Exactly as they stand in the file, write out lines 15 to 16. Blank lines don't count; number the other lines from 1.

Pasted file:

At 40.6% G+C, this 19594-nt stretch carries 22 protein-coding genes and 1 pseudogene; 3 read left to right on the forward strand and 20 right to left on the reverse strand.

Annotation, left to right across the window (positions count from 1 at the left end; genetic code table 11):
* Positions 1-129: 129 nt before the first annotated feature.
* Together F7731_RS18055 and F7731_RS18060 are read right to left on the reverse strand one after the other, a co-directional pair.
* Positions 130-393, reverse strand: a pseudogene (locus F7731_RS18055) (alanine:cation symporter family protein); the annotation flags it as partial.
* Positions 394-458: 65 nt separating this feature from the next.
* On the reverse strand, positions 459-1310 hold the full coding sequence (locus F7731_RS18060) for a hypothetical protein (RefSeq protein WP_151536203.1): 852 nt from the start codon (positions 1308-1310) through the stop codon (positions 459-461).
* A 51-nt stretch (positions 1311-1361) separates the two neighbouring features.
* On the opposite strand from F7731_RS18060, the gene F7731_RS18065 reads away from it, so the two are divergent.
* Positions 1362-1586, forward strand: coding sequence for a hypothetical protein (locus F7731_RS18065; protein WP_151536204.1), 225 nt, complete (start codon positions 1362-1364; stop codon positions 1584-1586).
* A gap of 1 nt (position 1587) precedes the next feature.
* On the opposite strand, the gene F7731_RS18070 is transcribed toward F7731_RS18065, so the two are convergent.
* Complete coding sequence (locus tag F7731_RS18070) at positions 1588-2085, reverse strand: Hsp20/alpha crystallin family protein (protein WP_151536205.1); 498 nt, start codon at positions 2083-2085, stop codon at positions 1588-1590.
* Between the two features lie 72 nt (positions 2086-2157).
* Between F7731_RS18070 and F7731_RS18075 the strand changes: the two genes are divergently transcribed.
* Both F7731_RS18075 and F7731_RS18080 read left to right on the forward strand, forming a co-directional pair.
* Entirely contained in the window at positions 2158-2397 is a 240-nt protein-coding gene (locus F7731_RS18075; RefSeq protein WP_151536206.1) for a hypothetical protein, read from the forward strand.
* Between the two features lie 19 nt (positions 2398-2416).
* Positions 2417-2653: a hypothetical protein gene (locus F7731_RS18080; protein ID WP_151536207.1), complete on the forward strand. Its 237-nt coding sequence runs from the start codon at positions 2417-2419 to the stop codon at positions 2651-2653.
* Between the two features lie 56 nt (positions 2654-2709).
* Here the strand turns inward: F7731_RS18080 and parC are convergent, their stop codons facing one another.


* Between F7731_RS18070 and F7731_RS18075 the strand changes: the two genes are divergently transcribed.
* Both F7731_RS18075 and F7731_RS18080 read left to right on the forward strand, forming a co-directional pair.